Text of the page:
Amanda Stronza is an anthropologist, professor, and photographer, who is passionate about wildlife. She later on discovered a way to give respect to the animals, by creating beautiful memorials for dead animals she comes across during her field works.

“Years ago, I was doing my PhD research in the Peruvian Amazon, I found a field mouse outside my hut. He was clearly in some kind of distress,” Stronza recalls during her interview with Bored Panda. “I scooped him up and started to care for him as gently as I could.”

Days later, the mouse started apirating milk through his nose and Stronza can do nothing as she watched him die in her arms.

“He was one mouse I cared for and loved. He was a sentient being, albeit a tiny one, with feelings and fears and pleasures and thoughts I could never know. He had a life. He was special. Because they are all special,” she adds.

Here are some memorials she had done, and each of their heartbreaking stories.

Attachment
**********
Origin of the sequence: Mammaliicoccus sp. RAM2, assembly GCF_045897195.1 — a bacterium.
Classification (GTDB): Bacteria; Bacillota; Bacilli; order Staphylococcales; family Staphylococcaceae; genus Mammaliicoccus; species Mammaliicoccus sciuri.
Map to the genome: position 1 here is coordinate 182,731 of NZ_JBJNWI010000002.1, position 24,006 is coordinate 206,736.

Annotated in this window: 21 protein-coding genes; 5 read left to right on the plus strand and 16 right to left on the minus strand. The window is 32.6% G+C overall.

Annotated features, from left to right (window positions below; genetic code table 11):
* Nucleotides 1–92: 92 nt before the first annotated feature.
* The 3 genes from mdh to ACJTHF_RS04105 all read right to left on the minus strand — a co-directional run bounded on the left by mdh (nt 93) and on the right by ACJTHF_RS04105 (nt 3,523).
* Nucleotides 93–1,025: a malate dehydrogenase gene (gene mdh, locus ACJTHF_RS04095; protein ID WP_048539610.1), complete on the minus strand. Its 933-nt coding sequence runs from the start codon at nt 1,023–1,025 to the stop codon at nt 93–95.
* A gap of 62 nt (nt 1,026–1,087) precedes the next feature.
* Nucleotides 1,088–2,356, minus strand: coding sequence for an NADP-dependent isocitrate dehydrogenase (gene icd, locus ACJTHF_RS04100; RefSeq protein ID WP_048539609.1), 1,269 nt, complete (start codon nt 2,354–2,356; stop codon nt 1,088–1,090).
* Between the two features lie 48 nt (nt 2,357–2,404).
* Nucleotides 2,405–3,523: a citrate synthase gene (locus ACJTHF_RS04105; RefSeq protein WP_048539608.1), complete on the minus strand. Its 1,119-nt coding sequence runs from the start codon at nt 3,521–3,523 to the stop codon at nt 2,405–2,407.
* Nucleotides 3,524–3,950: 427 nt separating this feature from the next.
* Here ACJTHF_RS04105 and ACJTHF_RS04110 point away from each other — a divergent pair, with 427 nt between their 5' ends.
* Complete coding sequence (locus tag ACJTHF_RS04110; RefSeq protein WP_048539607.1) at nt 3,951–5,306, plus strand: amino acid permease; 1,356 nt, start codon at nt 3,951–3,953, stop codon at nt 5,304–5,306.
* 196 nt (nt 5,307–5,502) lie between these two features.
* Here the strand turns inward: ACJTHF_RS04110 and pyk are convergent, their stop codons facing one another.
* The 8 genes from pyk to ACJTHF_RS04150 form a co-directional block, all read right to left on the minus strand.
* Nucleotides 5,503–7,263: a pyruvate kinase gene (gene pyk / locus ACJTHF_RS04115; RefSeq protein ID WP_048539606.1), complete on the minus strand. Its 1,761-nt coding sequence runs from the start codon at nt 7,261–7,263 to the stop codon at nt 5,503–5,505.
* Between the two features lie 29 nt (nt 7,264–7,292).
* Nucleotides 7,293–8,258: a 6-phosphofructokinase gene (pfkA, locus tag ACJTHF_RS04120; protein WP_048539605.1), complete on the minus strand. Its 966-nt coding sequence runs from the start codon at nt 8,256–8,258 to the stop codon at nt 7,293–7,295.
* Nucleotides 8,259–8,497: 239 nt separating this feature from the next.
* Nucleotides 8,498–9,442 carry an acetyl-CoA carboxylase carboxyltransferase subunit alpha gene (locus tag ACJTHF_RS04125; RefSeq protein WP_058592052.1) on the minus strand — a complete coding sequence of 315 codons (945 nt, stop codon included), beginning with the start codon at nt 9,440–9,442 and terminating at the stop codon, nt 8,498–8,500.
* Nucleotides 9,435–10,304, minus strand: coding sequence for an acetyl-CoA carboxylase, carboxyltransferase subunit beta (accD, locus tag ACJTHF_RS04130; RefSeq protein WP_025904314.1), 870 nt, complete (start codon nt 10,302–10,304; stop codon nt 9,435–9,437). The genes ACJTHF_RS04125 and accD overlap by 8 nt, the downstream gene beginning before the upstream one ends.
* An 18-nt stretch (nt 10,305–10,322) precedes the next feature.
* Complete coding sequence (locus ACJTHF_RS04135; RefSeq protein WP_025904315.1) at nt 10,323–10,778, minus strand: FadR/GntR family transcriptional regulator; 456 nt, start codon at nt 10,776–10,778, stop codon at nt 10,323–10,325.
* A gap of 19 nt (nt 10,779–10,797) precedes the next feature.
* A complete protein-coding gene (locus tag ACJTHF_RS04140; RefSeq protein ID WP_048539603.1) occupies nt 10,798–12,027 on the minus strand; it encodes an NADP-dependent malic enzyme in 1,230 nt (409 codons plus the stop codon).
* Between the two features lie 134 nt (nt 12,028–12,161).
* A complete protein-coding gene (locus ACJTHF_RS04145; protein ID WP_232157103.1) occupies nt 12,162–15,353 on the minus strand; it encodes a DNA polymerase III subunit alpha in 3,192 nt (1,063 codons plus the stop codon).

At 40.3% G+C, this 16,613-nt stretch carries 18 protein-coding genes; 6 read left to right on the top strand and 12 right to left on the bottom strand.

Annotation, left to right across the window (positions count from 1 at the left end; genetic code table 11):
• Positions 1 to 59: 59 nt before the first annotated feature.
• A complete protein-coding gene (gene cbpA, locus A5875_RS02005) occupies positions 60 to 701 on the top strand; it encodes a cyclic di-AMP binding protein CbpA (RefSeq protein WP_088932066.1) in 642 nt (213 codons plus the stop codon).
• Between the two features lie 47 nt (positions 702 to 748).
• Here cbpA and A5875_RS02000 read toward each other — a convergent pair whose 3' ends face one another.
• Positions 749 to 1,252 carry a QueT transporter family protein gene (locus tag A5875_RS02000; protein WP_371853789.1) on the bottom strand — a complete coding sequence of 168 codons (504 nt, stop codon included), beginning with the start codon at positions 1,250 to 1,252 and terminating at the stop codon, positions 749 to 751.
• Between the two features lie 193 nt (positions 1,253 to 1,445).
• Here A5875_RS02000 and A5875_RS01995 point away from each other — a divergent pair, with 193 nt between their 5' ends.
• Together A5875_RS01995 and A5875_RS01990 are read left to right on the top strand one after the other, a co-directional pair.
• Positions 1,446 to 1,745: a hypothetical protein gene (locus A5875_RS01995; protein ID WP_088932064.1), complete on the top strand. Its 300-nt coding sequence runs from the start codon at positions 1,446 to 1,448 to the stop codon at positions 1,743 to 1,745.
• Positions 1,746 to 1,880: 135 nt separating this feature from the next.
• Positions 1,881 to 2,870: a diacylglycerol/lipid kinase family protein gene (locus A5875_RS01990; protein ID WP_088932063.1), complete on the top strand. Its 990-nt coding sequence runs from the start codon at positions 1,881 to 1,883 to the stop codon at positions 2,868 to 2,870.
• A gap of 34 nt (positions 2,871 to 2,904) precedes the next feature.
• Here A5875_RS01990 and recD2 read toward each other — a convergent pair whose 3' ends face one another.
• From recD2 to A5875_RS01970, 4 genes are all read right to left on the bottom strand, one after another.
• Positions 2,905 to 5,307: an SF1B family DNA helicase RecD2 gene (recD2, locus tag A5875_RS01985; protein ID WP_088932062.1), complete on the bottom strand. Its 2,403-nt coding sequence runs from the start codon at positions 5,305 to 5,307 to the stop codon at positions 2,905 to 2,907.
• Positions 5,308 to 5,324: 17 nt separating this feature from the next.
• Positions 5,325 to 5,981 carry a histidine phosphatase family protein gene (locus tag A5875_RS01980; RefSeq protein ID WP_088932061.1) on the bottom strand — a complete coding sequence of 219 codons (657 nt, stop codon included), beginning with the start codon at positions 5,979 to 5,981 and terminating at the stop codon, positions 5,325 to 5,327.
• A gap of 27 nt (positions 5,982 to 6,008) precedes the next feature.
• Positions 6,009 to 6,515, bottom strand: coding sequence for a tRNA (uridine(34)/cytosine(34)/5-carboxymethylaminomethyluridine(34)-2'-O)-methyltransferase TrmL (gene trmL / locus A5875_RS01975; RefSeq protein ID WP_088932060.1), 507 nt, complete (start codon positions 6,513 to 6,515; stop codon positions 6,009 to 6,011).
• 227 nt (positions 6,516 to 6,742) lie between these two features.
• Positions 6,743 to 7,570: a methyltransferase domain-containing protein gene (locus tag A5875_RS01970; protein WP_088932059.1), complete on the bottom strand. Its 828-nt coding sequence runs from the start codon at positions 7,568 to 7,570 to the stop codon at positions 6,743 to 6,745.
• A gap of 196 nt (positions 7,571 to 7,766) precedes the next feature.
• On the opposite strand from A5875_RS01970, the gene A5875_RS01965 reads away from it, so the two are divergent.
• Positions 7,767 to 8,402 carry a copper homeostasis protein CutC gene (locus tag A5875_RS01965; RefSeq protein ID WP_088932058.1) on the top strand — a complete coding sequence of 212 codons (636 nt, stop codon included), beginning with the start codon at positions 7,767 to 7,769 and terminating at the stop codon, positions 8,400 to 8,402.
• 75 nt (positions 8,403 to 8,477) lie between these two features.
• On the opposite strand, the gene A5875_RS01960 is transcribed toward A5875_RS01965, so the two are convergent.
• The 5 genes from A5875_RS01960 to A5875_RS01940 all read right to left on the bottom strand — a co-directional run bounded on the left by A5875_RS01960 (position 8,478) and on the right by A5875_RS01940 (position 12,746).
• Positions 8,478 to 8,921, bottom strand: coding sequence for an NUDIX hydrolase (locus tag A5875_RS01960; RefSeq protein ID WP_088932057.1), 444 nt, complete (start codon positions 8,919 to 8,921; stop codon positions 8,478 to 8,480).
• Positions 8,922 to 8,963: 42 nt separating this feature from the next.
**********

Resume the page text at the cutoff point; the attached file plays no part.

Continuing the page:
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Where I live in Texas, armadillo jokes are as common as armadillos. There’s one about the chicken crossing the road “to show the armadillo how it’s possible.” There’s one about armadillos being “Texas speedbumps.” I get it. It’s ok to make light of dark things, to find humor in sadness. It’s kind of a beautiful, funny thing humans do. But I’ve heard so many people say they’ve never seen a live armadillo in Texas, only dead ones on the road. That gives me pause. How many nonhuman beings do we see only when they’re dead? And then do we even see them at all? Armadillos make me love living in Texas. Every time I see one, a live one, my heart skips a beat. They are like magic to me. The dinosaur tail. The squiggly ears. The exquisite armor–like tiny, noble knights. If only their armor could protect them from our cars. My dear friend found this one on his bike ride to work (yes to biking to work!), and he texted me. Maybe that seems weird–a friend writing to tell me he found a dead armadillo. But he knew I’d want to go pull him from the road, give him a proper farewell, worthy of a knight. Within minutes of circling him with beauty under a tree, a lone vulture came, ready to complete the cycle. I’m sorry, little one. I wasn’t laughing. #SeeThemAll #rip #animalmemorial #armadillo #armadillosofinstagram #texas #wildlife #texaswildlife #circleoflife

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